My involvement in the American Graduate broadcast with our local public media station WNIN caused me to reflect on a number of questions with regards to secondary education and the high school drop out crisis. I have more questions than answers, but I thought I would bring them to you in this space, our IAACE Blog, for discussion. As educators, I believe conversation around tough questions like these can serve to help us clarify our purpose and open the lines of communication for collaboration where there was previously misunderstanding. After all, we are in this together, to support and equip “American Graduates”.
Question #1: Why do high school students drop out of educational environments that often have state of the art resources, climate controlled facilities, multiple teachers, tutors, counselors, meals, and transportation and then decide to attend an adult education class in the basement of an old musty building with nothing but a few workbooks, paper, pencil, and a part time teacher?
Question #2: How often do secondary teachers or administrators communicate with adult educators (and vice verse) to find out their perspective on why students drop out or what strategies seemed to make a difference in student success? (Nearly 1 in 4 students entering high school in Indiana do not graduate.*)
Question #3: In all my years in adult education I have never met an adult educator who recruited a high school student. So, why are adult educators sometimes criticized for or somehow connected to the reason why students drop out of high school?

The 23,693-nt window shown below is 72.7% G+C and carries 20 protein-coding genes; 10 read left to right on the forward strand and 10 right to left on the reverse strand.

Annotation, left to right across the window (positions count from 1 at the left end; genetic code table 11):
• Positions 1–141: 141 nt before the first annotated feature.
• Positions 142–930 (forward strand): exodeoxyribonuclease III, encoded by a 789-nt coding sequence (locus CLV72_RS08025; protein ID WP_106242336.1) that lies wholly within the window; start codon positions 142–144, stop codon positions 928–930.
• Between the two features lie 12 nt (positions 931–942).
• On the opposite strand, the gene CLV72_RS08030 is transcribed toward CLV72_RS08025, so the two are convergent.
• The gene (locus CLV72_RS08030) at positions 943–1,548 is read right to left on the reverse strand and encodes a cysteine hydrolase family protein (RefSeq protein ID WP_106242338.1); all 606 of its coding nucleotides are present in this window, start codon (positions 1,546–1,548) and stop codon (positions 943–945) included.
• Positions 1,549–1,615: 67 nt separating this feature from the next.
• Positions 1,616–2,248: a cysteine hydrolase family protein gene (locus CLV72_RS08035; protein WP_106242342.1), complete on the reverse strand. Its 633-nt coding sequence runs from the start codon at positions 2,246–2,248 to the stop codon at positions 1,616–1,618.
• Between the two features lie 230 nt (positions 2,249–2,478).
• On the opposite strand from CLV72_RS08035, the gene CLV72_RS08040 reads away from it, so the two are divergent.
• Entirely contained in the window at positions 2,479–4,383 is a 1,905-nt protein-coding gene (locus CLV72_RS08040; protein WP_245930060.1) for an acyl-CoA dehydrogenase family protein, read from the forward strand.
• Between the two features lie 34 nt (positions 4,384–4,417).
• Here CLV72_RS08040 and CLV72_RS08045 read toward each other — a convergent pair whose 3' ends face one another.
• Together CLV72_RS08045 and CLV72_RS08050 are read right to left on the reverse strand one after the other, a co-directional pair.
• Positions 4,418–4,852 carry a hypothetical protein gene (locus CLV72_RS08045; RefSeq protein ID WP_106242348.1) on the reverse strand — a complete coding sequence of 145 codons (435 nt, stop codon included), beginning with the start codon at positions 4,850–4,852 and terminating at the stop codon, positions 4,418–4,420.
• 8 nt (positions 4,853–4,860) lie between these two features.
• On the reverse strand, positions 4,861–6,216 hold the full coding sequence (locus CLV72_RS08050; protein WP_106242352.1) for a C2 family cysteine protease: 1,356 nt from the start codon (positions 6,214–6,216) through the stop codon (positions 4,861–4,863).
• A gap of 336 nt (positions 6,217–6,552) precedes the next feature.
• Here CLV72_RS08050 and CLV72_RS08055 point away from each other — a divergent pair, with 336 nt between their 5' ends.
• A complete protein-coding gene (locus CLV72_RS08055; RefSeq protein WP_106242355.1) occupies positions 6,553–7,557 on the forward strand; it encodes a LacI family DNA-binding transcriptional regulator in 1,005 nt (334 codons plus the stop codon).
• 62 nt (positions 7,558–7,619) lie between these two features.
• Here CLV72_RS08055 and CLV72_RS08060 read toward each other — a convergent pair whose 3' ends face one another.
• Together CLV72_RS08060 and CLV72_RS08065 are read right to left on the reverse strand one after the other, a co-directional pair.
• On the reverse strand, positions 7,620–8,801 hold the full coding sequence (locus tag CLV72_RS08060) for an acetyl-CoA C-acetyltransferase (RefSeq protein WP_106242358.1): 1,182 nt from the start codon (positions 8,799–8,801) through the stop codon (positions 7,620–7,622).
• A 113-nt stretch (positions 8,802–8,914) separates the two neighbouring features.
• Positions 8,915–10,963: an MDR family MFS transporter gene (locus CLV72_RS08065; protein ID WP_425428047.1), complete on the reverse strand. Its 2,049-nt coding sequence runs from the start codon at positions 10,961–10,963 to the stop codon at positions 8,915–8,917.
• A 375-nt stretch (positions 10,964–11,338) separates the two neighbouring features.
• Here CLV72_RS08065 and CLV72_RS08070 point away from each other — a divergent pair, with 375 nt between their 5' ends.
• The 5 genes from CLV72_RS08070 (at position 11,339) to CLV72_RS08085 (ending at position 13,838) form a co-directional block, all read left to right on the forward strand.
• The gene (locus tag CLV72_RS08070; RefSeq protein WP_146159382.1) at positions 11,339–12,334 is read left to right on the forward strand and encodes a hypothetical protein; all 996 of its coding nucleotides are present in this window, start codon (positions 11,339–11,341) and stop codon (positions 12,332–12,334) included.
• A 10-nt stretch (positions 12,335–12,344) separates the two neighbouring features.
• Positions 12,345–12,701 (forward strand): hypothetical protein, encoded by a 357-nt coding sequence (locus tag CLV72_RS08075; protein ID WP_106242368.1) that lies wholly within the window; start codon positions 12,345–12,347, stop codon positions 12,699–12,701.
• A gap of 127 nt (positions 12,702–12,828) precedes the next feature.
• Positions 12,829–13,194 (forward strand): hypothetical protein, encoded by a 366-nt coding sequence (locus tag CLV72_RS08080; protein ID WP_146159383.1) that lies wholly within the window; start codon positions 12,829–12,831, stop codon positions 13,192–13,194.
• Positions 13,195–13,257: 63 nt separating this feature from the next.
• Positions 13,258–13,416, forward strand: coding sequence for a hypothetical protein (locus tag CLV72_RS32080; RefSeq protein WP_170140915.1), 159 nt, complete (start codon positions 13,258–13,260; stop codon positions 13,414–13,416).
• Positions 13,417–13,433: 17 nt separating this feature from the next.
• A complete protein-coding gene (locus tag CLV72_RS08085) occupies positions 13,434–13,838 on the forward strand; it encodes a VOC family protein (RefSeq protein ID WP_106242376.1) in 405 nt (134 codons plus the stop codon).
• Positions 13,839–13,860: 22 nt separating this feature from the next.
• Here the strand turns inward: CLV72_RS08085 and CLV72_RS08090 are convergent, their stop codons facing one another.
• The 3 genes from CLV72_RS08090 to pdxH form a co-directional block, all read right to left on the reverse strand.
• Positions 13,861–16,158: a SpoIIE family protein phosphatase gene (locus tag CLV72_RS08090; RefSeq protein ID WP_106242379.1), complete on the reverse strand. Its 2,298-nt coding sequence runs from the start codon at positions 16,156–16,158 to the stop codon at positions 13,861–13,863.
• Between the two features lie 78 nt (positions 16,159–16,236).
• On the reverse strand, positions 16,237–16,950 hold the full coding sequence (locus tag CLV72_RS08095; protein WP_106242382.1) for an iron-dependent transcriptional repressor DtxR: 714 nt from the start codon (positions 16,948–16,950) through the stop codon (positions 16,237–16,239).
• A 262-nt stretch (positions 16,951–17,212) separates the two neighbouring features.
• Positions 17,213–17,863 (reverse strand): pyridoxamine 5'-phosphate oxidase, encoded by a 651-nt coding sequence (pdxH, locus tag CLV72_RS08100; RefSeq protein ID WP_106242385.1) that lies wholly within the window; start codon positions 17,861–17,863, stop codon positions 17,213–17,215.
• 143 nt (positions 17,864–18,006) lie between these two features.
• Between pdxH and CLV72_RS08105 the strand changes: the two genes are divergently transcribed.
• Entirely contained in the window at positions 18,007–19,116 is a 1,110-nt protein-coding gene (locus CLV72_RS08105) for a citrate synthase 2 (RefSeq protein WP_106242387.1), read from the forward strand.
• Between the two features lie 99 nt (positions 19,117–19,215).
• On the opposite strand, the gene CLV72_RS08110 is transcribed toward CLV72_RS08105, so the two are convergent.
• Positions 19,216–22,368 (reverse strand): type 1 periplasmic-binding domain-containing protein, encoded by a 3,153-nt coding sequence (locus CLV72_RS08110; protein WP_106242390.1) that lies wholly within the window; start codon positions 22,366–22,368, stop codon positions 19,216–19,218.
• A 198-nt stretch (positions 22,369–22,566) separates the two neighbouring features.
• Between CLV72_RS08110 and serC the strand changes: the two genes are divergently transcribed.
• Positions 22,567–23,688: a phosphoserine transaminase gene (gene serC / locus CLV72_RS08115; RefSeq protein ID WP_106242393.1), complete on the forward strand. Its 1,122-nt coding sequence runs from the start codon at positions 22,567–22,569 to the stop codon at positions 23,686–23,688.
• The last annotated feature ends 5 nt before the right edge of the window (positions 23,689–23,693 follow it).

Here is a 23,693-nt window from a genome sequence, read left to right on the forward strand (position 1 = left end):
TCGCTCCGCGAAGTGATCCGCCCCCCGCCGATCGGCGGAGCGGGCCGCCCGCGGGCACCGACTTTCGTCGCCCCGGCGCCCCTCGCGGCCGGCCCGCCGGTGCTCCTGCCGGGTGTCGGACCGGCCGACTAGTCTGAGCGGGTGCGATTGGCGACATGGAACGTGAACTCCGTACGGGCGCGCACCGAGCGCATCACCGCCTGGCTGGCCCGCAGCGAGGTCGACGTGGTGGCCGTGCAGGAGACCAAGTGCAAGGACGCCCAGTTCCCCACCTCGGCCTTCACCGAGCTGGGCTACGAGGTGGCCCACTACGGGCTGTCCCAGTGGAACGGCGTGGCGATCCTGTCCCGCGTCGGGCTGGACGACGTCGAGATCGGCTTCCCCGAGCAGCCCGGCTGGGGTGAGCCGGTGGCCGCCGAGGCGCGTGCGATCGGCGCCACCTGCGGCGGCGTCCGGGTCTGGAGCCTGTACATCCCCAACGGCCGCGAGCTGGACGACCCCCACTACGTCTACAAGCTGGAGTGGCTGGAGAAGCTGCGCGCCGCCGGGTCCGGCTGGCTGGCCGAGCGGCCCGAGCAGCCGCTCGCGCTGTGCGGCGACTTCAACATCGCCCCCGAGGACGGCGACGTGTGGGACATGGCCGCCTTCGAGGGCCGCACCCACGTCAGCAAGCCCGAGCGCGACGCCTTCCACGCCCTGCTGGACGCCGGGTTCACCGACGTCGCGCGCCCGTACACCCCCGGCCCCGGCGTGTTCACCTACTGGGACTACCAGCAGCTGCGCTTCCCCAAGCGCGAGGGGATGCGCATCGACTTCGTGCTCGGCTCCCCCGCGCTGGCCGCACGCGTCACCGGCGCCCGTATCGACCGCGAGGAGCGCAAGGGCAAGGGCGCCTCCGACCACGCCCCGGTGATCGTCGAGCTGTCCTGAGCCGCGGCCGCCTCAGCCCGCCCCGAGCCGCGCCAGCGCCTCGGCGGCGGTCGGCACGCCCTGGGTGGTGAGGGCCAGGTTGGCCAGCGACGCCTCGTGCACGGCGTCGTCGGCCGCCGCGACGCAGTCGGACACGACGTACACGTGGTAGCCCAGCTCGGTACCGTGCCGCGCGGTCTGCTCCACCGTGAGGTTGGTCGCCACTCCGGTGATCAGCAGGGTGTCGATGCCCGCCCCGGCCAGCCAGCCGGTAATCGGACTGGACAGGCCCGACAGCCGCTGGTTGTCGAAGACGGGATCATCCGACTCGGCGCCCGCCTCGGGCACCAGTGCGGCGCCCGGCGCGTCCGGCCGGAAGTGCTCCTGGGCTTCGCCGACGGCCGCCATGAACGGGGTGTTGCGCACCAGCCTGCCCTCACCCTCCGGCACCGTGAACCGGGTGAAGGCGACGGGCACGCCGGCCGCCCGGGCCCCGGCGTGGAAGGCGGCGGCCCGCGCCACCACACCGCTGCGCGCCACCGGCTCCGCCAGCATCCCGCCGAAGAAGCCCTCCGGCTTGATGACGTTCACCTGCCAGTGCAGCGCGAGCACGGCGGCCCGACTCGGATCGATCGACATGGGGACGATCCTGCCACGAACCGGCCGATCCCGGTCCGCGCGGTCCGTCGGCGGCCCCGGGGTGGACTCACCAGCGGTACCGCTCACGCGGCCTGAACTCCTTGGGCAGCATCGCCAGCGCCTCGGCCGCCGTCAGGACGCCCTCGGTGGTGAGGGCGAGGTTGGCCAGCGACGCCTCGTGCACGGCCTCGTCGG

I told you I had more questions than answers, but that doesn’t stop me from trying to answer my own questions. Here goes:
My Thoughts to Question #1: I’ll cite Harvard’s Pathways to Prosperity (pg 10) for the first part of my answer: “In other words, they didn’t believe high school was relevant, or providing a pathway to achieving their dreams.” Second, over the years, students have shared with me that they perceived a level of respect in adult education that was not evident in their previous setting. This may have more to do with the pressures associated with the system than an issue of respect.
My Thoughts to Question #2: I was asked this question during a portion of my interview with WNIN. My answer was, “Not as often as I would like.” However, there was one year when as an adult educator I was invited to our district wide administrative meetings. But just like this blog post, I think I asked too many questions.
My Thoughts to Question #3: Because students who drop out end up in adult education and often find that elusive pathway to their dreams, perhaps it can seem that adult educators recruit high school students. To be fair, many secondary educators recognize the role adult education plays in providing a viable option for some young adults and have even partnered with adult ed.
One of the goals of this blog is to generate discussion and open a dialogue with educators, trainers, and students at all levels. Please don’t hesitate to share your thoughts or invite your students or colleagues to join the discussion. It might be helpful to others in the discussion if you would note the question to which you are responding.
I leave you with one final question: What can adult education, secondary education, higher education, and workforce trainers do to enhance our partnership, to learn from one another, and find solutions to the high school drop out crisis?
*2013 Grad Nation Index provided by Johns Hopkins University’s Everyone Graduates Center